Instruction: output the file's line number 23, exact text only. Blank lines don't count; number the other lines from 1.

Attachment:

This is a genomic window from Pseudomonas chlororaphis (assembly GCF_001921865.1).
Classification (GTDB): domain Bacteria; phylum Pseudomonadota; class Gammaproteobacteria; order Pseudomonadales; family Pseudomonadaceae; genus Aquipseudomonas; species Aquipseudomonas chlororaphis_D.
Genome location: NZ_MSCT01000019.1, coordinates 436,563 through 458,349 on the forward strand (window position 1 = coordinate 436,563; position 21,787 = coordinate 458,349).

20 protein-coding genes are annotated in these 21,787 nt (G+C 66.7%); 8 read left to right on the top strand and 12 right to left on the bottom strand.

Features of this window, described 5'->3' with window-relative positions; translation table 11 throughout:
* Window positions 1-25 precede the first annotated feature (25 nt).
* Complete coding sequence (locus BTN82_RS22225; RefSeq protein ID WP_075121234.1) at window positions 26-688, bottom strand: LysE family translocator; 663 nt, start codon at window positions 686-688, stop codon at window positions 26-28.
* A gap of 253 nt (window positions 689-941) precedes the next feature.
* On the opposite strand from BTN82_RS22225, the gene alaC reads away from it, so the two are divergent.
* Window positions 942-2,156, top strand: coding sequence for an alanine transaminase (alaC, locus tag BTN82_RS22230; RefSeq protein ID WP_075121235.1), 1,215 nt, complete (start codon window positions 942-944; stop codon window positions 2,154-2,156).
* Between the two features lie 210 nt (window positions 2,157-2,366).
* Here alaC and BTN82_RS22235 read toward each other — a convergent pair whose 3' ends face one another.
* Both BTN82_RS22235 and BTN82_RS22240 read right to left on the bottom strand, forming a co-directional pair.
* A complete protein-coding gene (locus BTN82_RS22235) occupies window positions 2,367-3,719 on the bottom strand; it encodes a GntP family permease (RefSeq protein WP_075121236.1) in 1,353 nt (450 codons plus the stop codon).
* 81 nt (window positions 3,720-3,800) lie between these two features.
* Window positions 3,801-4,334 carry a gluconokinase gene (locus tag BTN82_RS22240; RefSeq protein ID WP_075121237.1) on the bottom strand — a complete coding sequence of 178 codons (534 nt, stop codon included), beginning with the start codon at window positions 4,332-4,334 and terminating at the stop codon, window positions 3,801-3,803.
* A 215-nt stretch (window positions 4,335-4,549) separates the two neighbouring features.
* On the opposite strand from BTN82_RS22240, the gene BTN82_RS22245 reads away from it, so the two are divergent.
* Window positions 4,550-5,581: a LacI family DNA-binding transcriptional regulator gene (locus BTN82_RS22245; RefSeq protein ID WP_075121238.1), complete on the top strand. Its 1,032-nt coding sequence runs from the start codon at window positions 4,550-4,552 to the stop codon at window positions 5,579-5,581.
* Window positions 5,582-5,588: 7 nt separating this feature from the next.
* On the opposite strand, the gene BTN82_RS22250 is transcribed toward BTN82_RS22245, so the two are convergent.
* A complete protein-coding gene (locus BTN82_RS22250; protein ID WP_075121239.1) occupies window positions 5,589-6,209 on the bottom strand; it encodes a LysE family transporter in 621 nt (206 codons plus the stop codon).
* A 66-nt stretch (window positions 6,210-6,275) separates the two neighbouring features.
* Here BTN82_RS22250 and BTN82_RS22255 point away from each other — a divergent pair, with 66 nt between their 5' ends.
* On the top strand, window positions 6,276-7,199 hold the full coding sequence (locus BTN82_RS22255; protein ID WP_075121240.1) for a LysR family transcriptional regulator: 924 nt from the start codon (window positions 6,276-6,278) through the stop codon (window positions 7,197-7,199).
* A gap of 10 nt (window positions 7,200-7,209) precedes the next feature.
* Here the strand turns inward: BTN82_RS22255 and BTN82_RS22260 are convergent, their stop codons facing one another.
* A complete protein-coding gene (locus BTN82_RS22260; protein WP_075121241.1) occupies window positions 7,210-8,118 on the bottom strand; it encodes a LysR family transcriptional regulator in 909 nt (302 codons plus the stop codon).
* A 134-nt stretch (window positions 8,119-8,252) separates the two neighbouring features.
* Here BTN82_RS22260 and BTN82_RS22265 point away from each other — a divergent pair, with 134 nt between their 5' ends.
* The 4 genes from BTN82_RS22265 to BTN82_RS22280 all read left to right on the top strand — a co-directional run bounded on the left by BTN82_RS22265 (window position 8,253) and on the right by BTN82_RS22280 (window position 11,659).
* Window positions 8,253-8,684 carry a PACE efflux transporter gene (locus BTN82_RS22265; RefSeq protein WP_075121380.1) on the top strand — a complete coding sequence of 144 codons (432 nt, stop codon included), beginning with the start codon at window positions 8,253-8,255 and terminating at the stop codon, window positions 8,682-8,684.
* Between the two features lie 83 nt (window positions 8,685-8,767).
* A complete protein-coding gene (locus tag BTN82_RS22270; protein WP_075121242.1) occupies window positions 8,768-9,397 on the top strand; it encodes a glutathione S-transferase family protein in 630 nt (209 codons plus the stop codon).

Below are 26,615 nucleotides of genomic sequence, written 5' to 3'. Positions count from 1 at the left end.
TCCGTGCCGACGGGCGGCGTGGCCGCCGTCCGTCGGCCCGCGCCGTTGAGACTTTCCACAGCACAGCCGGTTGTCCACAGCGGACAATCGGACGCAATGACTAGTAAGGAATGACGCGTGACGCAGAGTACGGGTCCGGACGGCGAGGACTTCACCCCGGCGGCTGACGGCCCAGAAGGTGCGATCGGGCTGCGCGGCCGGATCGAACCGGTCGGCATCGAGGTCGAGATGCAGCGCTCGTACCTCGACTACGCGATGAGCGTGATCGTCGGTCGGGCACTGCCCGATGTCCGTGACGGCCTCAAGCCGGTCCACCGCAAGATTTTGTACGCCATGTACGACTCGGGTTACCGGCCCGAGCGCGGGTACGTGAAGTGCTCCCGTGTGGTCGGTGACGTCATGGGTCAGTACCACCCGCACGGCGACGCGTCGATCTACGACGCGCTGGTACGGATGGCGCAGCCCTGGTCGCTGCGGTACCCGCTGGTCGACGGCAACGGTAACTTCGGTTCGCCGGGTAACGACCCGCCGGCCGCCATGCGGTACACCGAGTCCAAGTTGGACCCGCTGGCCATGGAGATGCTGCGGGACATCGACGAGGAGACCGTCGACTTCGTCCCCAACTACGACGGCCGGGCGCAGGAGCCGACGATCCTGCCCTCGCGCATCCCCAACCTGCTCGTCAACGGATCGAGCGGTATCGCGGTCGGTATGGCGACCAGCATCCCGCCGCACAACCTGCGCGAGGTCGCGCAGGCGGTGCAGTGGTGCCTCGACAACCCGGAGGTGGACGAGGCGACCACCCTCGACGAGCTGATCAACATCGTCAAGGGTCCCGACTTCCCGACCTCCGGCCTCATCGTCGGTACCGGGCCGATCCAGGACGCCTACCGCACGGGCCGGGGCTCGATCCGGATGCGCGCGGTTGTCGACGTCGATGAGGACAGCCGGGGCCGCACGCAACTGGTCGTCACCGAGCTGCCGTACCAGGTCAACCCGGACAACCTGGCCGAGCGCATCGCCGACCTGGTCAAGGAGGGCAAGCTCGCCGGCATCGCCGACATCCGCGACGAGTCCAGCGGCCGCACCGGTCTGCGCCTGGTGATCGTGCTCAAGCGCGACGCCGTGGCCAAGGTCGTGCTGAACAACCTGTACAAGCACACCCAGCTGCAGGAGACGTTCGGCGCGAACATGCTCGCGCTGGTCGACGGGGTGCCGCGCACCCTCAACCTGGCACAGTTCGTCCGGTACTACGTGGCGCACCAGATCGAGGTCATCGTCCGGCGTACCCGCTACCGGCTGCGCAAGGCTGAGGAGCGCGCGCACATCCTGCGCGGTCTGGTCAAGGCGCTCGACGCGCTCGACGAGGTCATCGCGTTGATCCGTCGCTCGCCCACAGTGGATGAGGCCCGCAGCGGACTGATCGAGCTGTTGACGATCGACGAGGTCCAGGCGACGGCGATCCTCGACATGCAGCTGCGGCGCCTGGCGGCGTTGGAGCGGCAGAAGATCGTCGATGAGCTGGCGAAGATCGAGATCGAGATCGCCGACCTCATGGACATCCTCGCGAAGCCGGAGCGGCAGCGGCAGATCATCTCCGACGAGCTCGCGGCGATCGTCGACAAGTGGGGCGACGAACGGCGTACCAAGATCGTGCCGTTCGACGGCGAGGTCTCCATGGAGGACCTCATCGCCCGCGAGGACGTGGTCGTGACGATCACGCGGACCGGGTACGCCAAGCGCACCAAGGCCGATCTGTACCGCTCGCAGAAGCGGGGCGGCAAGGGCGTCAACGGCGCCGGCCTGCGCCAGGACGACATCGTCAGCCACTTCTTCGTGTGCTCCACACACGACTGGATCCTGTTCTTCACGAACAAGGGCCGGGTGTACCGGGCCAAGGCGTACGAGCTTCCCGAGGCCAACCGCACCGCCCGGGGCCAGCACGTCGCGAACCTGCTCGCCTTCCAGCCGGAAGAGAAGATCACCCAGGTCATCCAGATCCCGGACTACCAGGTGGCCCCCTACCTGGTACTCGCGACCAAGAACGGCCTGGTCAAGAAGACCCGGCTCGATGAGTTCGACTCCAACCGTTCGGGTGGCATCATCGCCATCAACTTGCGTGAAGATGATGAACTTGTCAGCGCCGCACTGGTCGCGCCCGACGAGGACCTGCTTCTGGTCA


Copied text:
* A 66-nt stretch (window positions 6,210-6,275) separates the two neighbouring features.